http://bfnionizers.com/esd-q-a/when-does-static-damage-occur/ Hey people. I feel compelled to repost this one (it’s been almost 10 years!). I keep a double batch of the dressing here on my pantry shelf (no refrigeration needed) and make this whenever I need a side salad or something to bring to a family or to a potluck dinner. It’s good in the winter as well as summer. I’ve even been known to stir fry the final dish, adding tofu or leftover chicken and veggies.
Originally posted June 2, 2014
Click here to view recipe.
It’s almost the 4th of July and if you are invited to or in charge of a potluck, you might be scratching your head, trying to come up with something delicious and easy to prepare. Potato salad? Baked beans? Coleslaw? If you’re like me, you’ve been there and done that. Time to think outside of the box.
Folks, this is it. Another tried and true recipe from my catering days!! If my children are reading this, they are gagging by now since they all, at one time or another, worked for me in my commercial kitchen, and had to boil noodles, grate carrots, toast sesame seeds or put together batches of tangy noodle (aka capellini) salad. We’d don disposable gloves to toss the noodles and dressing together, then this salad was stored in huge, full-sheet deep pans. After six hours of nonstop cooking before a huge event (think 400 guests) I’d make a little extra of this salad to take home and then grill and add sliced chicken and make it a meal in one.
Sometimes my son’s entire baseball team ate at our house so I kept this handy for those 17 year old boys. They loved it, the adults loved it, everyone loved it! Alas… my kids begged me to stop making tangy noodles.
All eating phases generally end, and now my children happily eat this salad if I make it in their homes or when they are visiting Seattle. It’s perfectly balanced and satisfying and an inevitable crowd pleaser. Plus it’s a little different and visually attractive enough for any 4th of July buffet!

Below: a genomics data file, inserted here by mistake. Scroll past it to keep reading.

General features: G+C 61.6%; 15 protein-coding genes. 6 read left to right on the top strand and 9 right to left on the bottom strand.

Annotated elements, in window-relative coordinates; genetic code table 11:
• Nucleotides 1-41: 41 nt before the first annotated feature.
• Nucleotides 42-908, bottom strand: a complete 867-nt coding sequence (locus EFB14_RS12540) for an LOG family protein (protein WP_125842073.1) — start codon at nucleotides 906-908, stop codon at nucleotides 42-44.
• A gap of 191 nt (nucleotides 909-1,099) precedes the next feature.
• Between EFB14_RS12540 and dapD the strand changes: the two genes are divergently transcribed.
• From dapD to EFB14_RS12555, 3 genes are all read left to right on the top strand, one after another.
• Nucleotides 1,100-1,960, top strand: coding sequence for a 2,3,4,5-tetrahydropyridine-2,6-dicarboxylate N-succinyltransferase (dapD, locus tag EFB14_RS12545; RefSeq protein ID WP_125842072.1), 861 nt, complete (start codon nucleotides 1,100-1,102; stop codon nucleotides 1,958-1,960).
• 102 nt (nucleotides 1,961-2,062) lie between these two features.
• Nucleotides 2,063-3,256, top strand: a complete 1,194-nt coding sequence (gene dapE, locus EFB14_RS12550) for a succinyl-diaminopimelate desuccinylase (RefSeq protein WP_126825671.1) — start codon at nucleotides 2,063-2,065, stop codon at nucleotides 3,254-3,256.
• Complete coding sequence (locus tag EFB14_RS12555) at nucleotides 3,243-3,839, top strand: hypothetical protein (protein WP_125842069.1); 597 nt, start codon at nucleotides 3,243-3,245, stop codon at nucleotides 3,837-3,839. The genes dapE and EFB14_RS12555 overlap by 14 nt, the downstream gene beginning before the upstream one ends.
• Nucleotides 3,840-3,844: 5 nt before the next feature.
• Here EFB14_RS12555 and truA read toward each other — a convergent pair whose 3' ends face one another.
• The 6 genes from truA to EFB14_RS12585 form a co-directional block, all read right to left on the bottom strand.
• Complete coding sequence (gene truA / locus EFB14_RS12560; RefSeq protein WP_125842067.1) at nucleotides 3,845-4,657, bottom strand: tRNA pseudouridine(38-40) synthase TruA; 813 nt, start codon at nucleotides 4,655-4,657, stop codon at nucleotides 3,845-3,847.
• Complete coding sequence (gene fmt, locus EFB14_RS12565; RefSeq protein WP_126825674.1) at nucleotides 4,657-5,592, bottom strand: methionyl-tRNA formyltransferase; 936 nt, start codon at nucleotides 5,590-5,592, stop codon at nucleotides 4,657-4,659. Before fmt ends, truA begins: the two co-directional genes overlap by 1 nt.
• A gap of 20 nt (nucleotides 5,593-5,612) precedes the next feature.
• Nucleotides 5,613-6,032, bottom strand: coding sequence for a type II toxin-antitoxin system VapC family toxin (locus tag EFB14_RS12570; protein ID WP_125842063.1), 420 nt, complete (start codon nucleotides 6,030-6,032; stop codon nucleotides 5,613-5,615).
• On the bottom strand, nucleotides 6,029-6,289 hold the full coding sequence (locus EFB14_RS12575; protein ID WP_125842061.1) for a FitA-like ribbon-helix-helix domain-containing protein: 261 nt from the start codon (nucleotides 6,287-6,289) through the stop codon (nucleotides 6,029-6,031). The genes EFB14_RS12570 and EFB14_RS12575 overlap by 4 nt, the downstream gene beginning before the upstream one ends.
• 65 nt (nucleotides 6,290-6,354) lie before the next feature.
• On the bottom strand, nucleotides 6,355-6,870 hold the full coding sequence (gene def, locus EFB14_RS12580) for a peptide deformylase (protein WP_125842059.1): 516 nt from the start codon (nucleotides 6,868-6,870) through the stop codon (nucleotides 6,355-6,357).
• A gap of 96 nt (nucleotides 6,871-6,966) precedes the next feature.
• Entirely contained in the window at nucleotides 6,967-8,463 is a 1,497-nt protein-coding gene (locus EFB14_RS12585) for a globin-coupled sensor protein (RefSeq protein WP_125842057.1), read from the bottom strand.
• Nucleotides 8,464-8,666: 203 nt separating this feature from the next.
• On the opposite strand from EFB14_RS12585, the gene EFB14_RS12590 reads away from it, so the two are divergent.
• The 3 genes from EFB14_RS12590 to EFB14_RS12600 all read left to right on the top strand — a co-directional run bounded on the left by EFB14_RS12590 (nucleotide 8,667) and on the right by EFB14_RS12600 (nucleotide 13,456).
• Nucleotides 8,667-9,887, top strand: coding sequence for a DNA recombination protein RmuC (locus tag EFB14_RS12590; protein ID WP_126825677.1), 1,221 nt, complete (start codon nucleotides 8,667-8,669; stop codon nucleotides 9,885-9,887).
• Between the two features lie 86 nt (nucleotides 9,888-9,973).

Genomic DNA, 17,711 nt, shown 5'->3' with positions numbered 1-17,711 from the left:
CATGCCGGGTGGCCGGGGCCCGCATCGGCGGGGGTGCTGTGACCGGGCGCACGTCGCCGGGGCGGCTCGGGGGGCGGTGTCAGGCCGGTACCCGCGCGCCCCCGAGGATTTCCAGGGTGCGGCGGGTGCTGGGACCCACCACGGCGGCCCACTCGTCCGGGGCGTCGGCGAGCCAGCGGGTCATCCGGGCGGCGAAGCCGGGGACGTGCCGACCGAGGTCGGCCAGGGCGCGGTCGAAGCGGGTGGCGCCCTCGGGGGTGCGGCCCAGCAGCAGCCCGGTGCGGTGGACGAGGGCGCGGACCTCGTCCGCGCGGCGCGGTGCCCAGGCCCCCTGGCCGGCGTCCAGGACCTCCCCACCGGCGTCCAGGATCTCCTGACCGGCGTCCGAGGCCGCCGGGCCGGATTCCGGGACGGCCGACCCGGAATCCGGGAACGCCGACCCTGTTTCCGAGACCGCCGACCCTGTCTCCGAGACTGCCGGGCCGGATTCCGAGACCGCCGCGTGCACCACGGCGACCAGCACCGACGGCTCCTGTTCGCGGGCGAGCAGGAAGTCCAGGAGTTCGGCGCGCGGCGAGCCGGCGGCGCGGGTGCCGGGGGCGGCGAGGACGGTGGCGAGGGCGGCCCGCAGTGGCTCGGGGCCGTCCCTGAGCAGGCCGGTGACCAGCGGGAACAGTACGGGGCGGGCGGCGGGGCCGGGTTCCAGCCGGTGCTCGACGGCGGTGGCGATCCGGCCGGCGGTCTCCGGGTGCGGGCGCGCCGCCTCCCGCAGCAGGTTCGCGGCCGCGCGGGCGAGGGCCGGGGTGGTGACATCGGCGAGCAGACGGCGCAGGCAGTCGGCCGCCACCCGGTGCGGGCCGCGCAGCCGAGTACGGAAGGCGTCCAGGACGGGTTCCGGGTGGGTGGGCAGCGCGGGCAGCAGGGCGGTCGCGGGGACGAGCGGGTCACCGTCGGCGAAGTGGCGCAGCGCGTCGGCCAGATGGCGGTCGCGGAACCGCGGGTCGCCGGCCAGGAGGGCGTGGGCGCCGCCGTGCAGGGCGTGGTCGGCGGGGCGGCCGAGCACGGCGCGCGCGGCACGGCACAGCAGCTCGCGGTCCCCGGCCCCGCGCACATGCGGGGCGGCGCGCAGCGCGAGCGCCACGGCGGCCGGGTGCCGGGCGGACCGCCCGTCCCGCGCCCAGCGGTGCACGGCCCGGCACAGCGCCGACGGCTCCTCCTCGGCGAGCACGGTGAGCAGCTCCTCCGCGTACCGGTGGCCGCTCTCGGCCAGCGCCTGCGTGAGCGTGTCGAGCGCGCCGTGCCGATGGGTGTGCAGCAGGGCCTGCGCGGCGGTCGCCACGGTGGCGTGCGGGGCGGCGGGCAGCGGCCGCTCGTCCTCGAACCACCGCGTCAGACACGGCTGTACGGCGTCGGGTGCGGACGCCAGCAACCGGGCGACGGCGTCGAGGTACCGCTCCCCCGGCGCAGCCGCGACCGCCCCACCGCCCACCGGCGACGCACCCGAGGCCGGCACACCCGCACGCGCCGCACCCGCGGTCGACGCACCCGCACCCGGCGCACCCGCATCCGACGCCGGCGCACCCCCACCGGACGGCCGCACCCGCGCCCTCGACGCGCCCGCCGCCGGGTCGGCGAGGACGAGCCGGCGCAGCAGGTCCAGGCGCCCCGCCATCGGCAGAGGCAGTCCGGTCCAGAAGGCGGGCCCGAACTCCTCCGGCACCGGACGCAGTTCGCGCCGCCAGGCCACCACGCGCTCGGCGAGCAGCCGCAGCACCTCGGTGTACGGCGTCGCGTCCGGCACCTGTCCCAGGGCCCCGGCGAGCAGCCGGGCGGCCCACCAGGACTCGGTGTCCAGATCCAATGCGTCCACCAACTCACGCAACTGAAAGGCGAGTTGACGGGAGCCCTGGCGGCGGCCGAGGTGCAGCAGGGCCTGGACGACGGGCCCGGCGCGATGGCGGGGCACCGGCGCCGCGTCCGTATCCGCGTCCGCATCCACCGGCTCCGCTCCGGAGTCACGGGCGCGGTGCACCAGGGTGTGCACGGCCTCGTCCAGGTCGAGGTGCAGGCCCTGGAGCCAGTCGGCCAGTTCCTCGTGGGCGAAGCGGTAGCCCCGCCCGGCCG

Go forth (or 4th!) and try this. You can also omit the grated carrots and instead dice up yellow, red and/or orange bell peppers to give it a celebratory appearance. I’ve also added chopped cilantro or black sesame seeds to the top in lieu of green onions. Leftovers really keep well too – at least for a few days. I’ve even stir fried the noodles as is with some type of protein just to be fancy.
The recipe you will read below has morphed over the years…the original called for black Chinese sesame oil and Chinese balsamic vinegar and fresh noodles, too. I’ve tested and retested to develop a recipe that is easy – featuring ingredients that can be found at most supermarkets or in your pantry.
Tangy Noodle Salad
Feeds at least 10-15 eaters on a buffet
- 1 lb. dried Angel hair (capellini) pasta
- 3 Tbsp dark toasted sesame oil (I have Trader Joes brand)
- 1 Tbsp canola oil
- ¼ cups tamari sauce (I’ve used soy sauce in a pinch, but prefer tamari)
- ¼ cup balsamic vinegar
- 1 teaspoon chili oil* – it must be spicy (add more the next day if needed but be careful!)
- 2 Tbsp honey
- 1/3 cup toasted sesame seeds (sometimes I use black sesame seeds to switch it up)
- 1-2 large grated carrot
- 2 scallions (light green and white parts) sliced into thin rings-for garnish
- 1/3 cups salted cashews – for garnish
Fill a large stock pot with water and add two teaspoons of table salt and bring to a boil. Meanwhile, combine the rest of the dressing ingredients (the oils, Tamari, vinegar and honey) and whisk together in a small bowl.
Put the angel hair noodles into the pot and keep boiling them until they are al dente (a little less than package directions – mine took three minutes). Drain really well, shaking off all the water. Keep them in the colander, and let them cool a bit, but keep stirring the noodles in the colander so they don’t stick together.
Add half of the dressing to the slightly warm noodles and toss well to combine. I do use disposable gloves to do this. I add the remainder of the dressing about a half hour later when the noodles are more room temperature.
Stir in the sesame seeds (reserve two tablespoons for garnish) and the grated carrot (reserving a tablespoon for garnish). Refrigerate overnight or for at least an hour at room temperature. Right before serving, toss and taste, adding more balsamic vinegar or tamari as needed for your taste buds. For me it is seasoned most often well and I do not need to add another thing, but see what you think.
I like to serve this at room temperature – the flavors seem more robust to me this way. Garnish the finished dish with the reserved sesame seeds, carrots, scallions and cashews. Enjoy!
*I’ve been in places without chili oil, and I simply add cayenne to the dressing until it is fairl